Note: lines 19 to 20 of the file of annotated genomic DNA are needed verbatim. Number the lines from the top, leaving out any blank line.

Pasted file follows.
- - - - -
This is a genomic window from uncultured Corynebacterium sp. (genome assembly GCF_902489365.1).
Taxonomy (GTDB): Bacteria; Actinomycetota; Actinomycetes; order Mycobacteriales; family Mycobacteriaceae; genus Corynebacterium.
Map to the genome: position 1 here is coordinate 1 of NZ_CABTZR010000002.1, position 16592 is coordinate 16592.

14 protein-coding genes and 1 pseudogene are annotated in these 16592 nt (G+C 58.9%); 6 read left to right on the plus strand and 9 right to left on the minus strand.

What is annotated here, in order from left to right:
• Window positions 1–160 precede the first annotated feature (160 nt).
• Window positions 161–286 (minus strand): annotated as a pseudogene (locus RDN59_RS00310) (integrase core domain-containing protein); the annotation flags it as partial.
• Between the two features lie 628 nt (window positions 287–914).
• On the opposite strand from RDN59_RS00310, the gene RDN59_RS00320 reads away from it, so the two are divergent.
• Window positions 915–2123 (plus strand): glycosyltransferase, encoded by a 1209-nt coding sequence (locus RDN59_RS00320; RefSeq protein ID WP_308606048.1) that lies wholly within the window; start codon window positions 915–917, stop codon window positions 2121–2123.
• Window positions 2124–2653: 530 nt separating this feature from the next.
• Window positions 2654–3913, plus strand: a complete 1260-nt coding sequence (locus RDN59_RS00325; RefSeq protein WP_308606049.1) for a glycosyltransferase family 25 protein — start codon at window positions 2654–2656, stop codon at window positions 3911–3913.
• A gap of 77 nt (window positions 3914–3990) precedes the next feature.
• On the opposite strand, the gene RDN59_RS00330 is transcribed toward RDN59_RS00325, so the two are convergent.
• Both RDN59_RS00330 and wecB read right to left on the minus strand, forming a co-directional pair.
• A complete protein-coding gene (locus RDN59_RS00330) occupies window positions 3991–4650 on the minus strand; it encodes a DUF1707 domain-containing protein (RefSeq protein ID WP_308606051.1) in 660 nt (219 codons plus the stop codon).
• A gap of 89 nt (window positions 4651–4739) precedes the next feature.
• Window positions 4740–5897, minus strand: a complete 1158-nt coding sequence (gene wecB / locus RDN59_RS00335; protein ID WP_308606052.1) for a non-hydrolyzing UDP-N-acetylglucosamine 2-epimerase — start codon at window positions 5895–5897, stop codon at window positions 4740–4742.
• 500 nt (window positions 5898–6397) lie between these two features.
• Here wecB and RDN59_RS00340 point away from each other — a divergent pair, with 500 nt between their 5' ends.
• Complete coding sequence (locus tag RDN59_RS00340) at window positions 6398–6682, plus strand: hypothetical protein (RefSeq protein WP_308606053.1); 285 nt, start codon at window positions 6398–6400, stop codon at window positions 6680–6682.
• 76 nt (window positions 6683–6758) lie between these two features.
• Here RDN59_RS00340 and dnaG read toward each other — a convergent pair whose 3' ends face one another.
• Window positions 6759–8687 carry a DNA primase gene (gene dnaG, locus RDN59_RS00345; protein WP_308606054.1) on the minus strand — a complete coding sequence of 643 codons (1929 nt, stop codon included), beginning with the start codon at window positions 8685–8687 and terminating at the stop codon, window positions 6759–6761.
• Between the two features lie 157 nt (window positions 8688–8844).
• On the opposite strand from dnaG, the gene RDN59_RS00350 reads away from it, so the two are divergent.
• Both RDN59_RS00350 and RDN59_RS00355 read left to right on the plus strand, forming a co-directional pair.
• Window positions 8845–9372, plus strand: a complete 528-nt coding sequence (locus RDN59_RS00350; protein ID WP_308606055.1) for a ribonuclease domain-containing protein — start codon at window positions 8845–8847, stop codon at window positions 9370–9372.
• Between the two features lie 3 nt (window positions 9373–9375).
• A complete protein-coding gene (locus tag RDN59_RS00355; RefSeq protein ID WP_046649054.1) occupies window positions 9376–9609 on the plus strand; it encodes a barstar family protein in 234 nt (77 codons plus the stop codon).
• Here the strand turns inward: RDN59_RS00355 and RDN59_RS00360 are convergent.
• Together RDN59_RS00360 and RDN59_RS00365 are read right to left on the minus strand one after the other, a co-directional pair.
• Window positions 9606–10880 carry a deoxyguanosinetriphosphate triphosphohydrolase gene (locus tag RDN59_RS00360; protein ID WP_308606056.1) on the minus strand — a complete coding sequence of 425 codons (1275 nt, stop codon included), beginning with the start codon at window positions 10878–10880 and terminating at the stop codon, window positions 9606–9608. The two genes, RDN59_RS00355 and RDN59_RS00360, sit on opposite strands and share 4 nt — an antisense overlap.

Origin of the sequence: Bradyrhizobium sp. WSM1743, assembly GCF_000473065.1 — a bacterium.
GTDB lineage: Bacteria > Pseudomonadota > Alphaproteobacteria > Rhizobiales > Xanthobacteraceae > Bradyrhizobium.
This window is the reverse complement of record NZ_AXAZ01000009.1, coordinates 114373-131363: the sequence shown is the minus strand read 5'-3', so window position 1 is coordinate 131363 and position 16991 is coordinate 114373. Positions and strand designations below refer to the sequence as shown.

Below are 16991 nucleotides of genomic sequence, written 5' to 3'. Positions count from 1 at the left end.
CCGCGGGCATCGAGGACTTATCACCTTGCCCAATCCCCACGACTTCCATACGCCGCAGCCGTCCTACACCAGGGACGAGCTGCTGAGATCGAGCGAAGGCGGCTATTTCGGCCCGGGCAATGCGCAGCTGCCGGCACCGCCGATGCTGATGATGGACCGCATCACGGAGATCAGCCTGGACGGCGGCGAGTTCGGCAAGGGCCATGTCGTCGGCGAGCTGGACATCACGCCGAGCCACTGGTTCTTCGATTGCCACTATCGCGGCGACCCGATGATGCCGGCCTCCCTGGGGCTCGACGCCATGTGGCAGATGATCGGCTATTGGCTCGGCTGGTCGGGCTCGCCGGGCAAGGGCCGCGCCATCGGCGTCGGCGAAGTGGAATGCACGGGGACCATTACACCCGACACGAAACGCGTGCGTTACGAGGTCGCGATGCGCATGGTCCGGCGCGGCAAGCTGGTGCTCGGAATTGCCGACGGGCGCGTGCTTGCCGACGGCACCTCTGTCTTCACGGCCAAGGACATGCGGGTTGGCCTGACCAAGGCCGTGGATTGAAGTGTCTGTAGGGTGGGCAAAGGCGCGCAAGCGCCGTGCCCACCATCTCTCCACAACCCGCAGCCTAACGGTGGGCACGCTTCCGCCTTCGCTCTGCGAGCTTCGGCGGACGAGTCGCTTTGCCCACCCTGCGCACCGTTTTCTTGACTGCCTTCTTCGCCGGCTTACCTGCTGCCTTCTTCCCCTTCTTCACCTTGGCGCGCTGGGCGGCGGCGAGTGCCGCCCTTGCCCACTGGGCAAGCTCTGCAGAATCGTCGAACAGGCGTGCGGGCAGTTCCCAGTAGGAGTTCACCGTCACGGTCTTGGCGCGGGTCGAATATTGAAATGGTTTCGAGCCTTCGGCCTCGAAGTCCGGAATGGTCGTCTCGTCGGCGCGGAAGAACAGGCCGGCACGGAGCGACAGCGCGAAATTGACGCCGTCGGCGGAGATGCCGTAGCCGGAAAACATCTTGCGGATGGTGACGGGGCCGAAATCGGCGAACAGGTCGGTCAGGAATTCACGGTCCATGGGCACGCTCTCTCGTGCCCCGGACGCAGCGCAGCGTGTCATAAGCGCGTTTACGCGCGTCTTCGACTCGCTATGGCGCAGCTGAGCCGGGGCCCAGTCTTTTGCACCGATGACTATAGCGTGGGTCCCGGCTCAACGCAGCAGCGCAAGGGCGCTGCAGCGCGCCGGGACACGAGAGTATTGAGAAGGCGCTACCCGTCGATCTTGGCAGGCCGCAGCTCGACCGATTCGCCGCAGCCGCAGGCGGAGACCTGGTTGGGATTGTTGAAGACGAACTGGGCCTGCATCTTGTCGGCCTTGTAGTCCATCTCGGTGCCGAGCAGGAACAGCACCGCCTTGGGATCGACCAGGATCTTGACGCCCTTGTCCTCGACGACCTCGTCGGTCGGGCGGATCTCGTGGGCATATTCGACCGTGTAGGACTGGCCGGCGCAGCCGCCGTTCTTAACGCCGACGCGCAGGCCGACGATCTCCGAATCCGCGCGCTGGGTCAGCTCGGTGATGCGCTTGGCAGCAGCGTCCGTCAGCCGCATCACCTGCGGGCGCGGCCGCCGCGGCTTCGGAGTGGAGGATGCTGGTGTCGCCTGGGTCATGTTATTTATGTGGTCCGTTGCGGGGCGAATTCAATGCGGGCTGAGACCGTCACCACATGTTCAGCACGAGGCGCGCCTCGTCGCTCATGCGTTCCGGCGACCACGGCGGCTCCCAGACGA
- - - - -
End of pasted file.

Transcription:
• 500 nt (window positions 5898–6397) lie between these two features.
• Here wecB and RDN59_RS00340 point away from each other — a divergent pair, with 500 nt between their 5' ends.